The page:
The Ministry of Defense decided to invest in Magna, and in their footsteps followed Aeronautics in 2004 with an investment of $1 million after a successful trial at a Marines base in Arizona. Later, Magna was hired by Ben Gurion Airport, which asked for a comprehensive package to defend against infiltrations setting Siboni on the path to his next challenge, a trial with the IDF’s Infantry Corps of an early-warning system for terrorist infiltration.
“I knew that success in this trial would allow us to raise funds, and that failure would result in our demise,” recalls Siboni. “As an entrepreneur, you experience death anew each time gasping for air, choking. We arrived at the trial on our last fumes and we finished it successfully. One of the officers then asked me, ‘what if you don’t raise money?’ wondering if it was all for naught. I told him, entrepreneurs never hear the word ‘no’.”
The IDF was pleased with the trial but said it would only purchase the system from Magna if it could provide a comprehensive solution to infiltrations, including a control room. At this stage another million dollars was raised from Psagot, and French giant Thales began hinting of its potential interest.
Magna was invited to hold a trial in France, with a potential payout in the form of orders worth dozens of millions of euros. The trial succeeded, but to no avail. The government in power was replaced and the orders dropped. “We again reached our limit and again raised money,” recalls Siboni. The new round of $2 million from Psagot was budgeted for the development of the interface for several radar systems and detection improvement in all weather conditions.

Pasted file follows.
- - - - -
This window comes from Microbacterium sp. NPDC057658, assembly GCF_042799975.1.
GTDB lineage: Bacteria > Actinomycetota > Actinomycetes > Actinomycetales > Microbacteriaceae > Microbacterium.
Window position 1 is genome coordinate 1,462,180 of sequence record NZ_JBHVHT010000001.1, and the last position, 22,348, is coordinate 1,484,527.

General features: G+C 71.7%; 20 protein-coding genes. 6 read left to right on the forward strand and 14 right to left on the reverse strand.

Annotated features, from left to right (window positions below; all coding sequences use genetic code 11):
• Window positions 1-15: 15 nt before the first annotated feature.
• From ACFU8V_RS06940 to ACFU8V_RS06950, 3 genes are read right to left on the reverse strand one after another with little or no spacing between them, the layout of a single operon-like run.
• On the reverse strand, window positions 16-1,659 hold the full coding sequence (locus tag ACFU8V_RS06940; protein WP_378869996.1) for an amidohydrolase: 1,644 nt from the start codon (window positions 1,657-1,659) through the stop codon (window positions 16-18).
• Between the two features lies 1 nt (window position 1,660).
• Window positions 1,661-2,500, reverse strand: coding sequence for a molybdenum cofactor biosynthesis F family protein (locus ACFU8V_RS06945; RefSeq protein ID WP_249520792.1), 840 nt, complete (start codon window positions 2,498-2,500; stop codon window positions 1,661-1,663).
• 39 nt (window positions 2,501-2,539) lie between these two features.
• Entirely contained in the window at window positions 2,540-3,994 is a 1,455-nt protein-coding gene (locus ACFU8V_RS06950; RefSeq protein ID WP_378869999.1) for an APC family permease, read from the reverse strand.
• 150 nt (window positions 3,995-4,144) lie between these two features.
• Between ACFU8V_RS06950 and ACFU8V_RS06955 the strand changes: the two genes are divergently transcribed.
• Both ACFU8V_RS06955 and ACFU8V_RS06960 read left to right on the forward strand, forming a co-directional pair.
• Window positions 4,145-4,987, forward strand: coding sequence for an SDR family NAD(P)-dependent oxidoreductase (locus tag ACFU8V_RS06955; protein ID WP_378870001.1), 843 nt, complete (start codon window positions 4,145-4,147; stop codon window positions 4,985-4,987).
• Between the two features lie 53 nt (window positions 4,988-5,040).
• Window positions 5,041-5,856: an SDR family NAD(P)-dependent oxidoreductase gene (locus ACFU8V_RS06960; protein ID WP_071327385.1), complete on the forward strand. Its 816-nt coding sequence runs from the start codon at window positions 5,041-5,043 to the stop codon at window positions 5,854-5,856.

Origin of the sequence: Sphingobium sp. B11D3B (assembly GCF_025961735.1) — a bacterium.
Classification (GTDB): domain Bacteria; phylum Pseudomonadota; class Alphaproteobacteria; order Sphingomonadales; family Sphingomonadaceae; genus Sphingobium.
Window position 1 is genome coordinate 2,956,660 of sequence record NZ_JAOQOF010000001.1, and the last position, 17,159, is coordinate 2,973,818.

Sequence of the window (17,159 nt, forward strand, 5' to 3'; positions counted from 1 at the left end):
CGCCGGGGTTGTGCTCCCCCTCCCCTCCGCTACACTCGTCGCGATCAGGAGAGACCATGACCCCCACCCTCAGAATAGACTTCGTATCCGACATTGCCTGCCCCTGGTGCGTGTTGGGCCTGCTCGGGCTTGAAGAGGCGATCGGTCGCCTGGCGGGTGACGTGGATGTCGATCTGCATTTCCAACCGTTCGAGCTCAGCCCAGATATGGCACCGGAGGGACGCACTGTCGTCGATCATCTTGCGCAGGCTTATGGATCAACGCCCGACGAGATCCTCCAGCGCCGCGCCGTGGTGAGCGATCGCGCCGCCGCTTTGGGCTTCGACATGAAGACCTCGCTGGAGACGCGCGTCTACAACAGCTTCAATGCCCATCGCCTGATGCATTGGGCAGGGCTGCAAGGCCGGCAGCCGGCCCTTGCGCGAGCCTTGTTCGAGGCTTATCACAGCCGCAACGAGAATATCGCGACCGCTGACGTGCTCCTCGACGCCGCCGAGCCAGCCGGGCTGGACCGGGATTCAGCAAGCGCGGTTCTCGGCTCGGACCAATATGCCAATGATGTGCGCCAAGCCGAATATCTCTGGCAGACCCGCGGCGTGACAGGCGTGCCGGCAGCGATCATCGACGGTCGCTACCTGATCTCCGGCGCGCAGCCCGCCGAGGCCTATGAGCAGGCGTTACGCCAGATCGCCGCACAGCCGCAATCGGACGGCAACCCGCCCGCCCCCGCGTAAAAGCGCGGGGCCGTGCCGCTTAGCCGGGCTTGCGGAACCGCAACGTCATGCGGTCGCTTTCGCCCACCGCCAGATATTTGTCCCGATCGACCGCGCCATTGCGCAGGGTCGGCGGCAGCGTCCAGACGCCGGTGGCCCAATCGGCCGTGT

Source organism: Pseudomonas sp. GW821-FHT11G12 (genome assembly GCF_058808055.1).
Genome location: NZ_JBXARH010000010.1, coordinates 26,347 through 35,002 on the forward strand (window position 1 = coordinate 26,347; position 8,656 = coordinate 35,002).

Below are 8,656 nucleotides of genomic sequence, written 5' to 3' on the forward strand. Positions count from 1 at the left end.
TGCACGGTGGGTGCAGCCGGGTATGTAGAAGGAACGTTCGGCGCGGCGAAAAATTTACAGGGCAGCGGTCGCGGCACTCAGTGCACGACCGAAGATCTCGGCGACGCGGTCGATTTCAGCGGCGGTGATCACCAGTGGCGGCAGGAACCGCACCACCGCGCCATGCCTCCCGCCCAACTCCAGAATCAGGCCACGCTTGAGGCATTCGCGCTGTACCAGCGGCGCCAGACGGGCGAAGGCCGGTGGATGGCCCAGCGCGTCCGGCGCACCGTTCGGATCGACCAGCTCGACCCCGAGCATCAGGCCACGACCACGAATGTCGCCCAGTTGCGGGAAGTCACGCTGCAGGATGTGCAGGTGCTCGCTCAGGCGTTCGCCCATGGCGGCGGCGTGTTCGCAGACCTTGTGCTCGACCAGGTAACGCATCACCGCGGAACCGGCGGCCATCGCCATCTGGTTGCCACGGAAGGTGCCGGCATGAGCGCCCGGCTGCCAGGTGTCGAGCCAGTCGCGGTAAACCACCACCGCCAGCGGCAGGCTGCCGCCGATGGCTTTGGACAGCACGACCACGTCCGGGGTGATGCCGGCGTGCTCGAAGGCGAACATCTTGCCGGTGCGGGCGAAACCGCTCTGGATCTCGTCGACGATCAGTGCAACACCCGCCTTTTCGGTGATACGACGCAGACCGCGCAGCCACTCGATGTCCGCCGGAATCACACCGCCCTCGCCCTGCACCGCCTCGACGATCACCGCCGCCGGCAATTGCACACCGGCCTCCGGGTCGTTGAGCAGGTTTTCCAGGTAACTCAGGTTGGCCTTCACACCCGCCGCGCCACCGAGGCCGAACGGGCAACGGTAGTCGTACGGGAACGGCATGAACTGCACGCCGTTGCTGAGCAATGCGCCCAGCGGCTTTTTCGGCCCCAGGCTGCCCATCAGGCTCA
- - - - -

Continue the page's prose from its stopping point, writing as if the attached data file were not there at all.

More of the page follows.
As the years and the trials have passed, the clientele continues to expand the IDF, the prison service, the Temple Mount Complex, factories looking for infiltration prevention systems, and foreign customers from Japan, Singapore, Mexico, and Russia. Magna’s product line has similarly grown to include radar systems for sea, land, and a variety of other terrains and conditions. And now a new product is set to roll off the development line a system to detect unmanned aerial vehicles.
But the company’s growth rate is not stellar. “Growth is slow,” agrees Siboni, “It’s a market of projects, which could suddenly dry up for a period. There is no clearly-defined order where you can say this year we will grow by this percentage and by that point next year. You can plan however much you want, but every tsunami in Japan and budgetary tightening in the IDF and they cut you off; finding new clients can take a year or a year and a half. It feels like you worked hard and yes, you overcame Everest, but you are not holding anything big, anything real, in your hands.”
“Exit? No thank you”
Siboni believes his efforts will pay off this year “this year will see the company’s big breakthrough” and that is precisely why he wants to break into a new sector. Magna has six products still in development which will work together to become the “brain” behind its autonomous driving program. They are based on the integration of a number of technologies, which “contain all of our 14 years of experience and development. An autonomous vehicle cannot afford a false alarm because, for example, an unnecessary braking maneuver could lead to an accident.”